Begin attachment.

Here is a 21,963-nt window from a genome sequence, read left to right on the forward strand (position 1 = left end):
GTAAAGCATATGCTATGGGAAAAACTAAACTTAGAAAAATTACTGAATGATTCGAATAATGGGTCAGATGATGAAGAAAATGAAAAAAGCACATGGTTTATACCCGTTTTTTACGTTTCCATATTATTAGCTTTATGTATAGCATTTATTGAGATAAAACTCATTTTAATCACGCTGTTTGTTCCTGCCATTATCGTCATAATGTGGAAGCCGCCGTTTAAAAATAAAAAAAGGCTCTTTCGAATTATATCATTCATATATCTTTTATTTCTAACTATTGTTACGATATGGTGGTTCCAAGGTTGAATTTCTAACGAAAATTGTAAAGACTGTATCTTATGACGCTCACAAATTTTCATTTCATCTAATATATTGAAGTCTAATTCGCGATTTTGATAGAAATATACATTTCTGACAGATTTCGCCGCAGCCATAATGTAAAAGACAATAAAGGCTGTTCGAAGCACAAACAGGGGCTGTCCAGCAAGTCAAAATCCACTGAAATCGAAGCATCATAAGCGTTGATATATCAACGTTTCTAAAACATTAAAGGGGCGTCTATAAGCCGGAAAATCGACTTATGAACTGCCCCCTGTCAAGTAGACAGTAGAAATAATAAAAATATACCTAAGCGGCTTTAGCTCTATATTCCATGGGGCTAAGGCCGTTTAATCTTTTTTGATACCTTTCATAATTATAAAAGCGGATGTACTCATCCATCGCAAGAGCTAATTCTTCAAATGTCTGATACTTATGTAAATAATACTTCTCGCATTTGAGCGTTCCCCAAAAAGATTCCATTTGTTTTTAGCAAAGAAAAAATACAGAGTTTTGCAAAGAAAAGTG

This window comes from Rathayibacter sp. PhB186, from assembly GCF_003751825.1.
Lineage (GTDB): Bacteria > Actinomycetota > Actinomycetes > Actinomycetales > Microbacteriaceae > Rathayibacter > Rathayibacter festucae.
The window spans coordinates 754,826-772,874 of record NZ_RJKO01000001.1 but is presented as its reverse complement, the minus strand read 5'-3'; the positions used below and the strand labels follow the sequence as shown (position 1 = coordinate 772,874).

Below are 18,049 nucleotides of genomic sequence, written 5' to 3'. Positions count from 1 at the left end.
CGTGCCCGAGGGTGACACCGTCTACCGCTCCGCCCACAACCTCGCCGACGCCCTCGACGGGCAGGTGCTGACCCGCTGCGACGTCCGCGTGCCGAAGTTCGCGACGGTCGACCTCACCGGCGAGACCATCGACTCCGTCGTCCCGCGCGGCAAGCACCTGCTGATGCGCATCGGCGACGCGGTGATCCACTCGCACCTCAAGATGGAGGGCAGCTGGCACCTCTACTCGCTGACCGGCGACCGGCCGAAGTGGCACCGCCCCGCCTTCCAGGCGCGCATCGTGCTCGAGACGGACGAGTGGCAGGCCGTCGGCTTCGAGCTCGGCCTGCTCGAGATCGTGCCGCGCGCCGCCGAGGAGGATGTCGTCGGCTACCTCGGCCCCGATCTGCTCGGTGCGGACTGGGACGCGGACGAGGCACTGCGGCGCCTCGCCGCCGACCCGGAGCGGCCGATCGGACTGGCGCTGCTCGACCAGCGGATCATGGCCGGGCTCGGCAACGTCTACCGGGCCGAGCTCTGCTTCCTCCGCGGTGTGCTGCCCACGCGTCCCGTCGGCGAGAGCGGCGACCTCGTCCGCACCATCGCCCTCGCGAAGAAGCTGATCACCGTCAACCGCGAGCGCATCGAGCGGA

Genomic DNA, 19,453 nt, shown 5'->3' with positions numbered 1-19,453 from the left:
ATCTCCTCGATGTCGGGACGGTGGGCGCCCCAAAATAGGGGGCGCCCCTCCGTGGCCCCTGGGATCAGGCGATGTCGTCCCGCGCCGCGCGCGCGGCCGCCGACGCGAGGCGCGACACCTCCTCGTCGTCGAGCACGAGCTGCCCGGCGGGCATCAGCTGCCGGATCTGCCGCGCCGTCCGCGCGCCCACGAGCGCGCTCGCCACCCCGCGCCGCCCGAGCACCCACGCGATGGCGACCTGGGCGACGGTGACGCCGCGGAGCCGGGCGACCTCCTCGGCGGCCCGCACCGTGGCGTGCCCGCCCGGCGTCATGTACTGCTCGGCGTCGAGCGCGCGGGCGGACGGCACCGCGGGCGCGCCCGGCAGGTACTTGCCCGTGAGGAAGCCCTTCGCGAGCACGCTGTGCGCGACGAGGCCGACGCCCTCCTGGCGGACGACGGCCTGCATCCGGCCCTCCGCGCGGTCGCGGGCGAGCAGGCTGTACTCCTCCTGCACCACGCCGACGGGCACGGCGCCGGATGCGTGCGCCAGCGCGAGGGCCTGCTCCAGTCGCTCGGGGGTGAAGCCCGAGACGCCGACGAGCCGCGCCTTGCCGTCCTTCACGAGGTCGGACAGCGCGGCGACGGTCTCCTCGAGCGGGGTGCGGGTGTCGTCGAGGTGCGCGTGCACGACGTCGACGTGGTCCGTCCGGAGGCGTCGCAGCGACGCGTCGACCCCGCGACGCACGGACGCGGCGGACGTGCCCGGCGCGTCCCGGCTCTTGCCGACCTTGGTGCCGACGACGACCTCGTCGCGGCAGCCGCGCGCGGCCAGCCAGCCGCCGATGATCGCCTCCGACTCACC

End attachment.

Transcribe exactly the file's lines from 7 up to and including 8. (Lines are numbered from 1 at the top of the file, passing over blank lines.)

CGTGCCCGAGGGTGACACCGTCTACCGCTCCGCCCACAACCTCGCCGACGCCCTCGACGGGCAGGTGCTGACCCGCTGCGACGTCCGCGTGCCGAAGTTCGCGACGGTCGACCTCACCGGCGAGACCATCGACTCCGTCGTCCCGCGCGGCAAGCACCTGCTGATGCGCATCGGCGACGCGGTGATCCACTCGCACCTCAAGATGGAGGGCAGCTGGCACCTCTACTCGCTGACCGGCGACCGGCCGAAGTGGCACCGCCCCGCCTTCCAGGCGCGCATCGTGCTCGAGACGGACGAGTGGCAGGCCGTCGGCTTCGAGCTCGGCCTGCTCGAGATCGTGCCGCGCGCCGCCGAGGAGGATGTCGTCGGCTACCTCGGCCCCGATCTGCTCGGTGCGGACTGGGACGCGGACGAGGCACTGCGGCGCCTCGCCGCCGACCCGGAGCGGCCGATCGGACTGGCGCTGCTCGACCAGCGGATCATGGCCGGGCTCGGCAACGTCTACCGGGCCGAGCTCTGCTTCCTCCGCGGTGTGCTGCCCACGCGTCCCGTCGGCGAGAGCGGCGACCTCGTCCGCACCATCGCCCTCGCGAAGAAGCTGATCACCGTCAACCGCGAGCGCATCGAGCGGA

Genomic DNA, 19,453 nt, shown 5'->3' with positions numbered 1-19,453 from the left: